|Publication number||US4254773 A|
|Application number||US 05/963,184|
|Publication date||Mar 10, 1981|
|Filing date||Nov 24, 1978|
|Priority date||Nov 24, 1978|
|Publication number||05963184, 963184, US 4254773 A, US 4254773A, US-A-4254773, US4254773 A, US4254773A|
|Inventors||Charles C. Waldbillig|
|Original Assignee||Medex Inc.|
|Export Citation||BiBTeX, EndNote, RefMan|
|Patent Citations (10), Referenced by (81), Classifications (6)|
|External Links: USPTO, USPTO Assignment, Espacenet|
This invention relates to a swivel coupling and particularly to a coupling for a catheter system.
In a radiological catheterization system procedure, a catheter is inserted into the heart of a patient and a dye is passed into the heart from a fluid pressure source. To get the catheter into the heart, it is inserted in a blood vessel in the patient's arm and is forced through the blood vessel into the heart. The path to the heart is not direct and the catheter must be rotated in order to find its way through the tortuous path. There is a need to connect the catheter to the source of fluid and thereafter thread the catheter into the heart without disconnecting the catheter, for the disconnecting of the catheter might expose the otherwise antiseptic catheter to bacteria during the insertion process.
To accommodate this need for rotating the catheter while maintaining the connection to the source of fluid, swivel couplings or rotators have been provided. One such coupling is made up of metal parts. Following the catheter procedure, the metal coupling must be disassembled, the parts cleaned, lubricated and reassembled.
Another available rotator is made of plastic and is disposable, but is is a three-piece construction and is expensive.
The objective of the present invention has been to provide an inexpensive swivel coupling adapted for use in a catheter procedure, the coupling being freely rotatable while at the same time providing fluid-tight integrity, that is, being capable of withstanding fluid under pressure in excess of 700 psi without leakage.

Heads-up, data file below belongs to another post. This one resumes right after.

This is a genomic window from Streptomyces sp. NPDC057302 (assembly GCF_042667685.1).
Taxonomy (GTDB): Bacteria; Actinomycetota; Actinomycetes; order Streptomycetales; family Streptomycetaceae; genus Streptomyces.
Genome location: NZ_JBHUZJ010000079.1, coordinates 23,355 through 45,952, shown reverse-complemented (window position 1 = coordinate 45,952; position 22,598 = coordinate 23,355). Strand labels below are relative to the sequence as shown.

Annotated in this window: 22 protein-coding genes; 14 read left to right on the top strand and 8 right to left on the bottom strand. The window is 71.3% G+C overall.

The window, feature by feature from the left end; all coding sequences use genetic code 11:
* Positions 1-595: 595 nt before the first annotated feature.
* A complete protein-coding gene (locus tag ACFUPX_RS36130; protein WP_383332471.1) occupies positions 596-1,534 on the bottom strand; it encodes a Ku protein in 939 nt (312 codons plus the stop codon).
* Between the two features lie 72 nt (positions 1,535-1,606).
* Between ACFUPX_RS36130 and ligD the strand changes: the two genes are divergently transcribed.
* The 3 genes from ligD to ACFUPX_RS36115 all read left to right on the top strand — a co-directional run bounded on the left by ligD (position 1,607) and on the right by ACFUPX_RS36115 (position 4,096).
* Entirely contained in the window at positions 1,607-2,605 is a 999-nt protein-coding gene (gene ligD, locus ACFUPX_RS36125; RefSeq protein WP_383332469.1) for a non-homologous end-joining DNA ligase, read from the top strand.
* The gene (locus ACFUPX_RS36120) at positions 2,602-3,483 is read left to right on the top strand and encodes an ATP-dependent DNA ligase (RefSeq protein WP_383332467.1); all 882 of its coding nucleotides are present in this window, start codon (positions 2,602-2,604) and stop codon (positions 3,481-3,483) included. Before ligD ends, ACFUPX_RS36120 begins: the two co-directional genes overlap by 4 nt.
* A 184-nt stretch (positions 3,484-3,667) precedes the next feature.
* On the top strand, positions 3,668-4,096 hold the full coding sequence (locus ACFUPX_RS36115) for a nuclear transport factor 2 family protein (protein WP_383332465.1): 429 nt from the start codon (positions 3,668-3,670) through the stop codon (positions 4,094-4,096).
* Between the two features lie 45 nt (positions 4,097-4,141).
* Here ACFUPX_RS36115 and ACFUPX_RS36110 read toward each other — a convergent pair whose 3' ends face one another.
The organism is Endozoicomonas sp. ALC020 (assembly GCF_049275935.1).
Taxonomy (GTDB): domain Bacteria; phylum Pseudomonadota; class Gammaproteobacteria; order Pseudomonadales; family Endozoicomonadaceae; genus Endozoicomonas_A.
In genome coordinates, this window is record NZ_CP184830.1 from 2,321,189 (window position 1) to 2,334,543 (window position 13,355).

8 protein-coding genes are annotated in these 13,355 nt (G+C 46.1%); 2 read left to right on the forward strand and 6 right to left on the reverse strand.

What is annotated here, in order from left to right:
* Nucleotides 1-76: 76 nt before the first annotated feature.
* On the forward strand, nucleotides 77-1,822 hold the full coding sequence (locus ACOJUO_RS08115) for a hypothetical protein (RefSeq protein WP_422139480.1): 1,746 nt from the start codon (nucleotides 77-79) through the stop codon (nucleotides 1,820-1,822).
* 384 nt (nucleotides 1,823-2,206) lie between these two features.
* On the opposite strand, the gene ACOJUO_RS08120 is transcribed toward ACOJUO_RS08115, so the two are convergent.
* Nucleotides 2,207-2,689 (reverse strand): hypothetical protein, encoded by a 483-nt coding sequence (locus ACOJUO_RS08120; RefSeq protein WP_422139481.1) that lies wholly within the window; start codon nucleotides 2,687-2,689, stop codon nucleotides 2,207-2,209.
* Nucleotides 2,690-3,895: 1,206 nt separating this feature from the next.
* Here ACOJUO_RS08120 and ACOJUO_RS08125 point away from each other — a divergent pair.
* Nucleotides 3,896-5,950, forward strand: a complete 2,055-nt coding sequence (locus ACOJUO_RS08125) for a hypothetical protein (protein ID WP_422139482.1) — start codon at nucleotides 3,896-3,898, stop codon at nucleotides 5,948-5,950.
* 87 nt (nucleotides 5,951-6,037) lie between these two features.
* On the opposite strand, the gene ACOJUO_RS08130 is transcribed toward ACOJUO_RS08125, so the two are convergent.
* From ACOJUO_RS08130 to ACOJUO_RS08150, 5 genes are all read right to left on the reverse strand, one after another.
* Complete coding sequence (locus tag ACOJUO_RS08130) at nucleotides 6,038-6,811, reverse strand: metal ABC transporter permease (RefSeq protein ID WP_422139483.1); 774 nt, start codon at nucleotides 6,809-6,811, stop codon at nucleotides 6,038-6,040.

The objective of the invention is achieved by providing two polycarbonate plastic pieces (Lexan) which are sealed by an O-ring. One plastic piece has a recess adapted to receive the O-ring with an interference fit between the outside diameter (O.D.) of the O-ring and the recess wall. The other plastic piece has a spigot which is inserted through the O-ring into the recess. The O-ring has an interference fit with the spigot thus forming a fluid-tight seal between the spigot and the recess.
The two pieces are provided with abutting surfaces which limit axial movement toward each other and thereby preclude any compression in an axial direction of the O-ring under no pressure conditions. The elimination of any axial compression of the O-ring permits the two elements to rotate freely with respect to each other while the radial interference of the O-ring with respect to the recess and the spigot provides the fluid-tight seal.
When fluid under pressure contacts the O-ring, it tends to compress the O-ring in the axial direction, thereby tending to increase its O.D. and decrease its inside diameter (I.D.) thereby making the seal tighter as the pressure increases. The swivel coupling has been tested to 700 psi and it is expected that it will provide a fluid-tight seal at 1200 psi of pressure.
A second recess is provided adjacent the recess which receives the O-ring. The spigot projects beyond the O-ring recess into the second recess thereby minimizing the possibility of the cocking of one piece with respect to the other, thereby increasing the security of assembly of the two plastic pieces.
One piece is provided with a collar and a radially inwardly-directed lip. The other piece has a flange which is insertable past the lip into the collar to snap two pieces together. The flange is tapered so as to facilitate the assembly. The flange and collar connection, coupled with the spigot and recess fit, provides a somewhat loose fit which admits of the free rotation of one piece with respect to the other but which, nevertheless, prevents the pieces from cocking or coming apart during the manipulation of the rotator in the catheterization procedure.
The several features of the invention will become more readily apparent from the following detailed description taken in conjunction with the accompanying drawings in which:
FIG. 1 is a diagrammatic view of the catheterization system for use with a patient; and
FIG. 2 is a cross-sectional view of the swivel coupling.
Referring to FIG. 1, there is a diagrammatic illustration of a patient having an arm 10, a blood vessel 11 (artery) in the arm extending to the patient's heart 12. An elongated catheter 15 is shown in the process of being passed through the blood vessel into the heart. The catheter 15 is connected to a source of fluid pressure 16 by way of a swivel coupling 17 and a stopcock system 18 to control the fluids to the heart.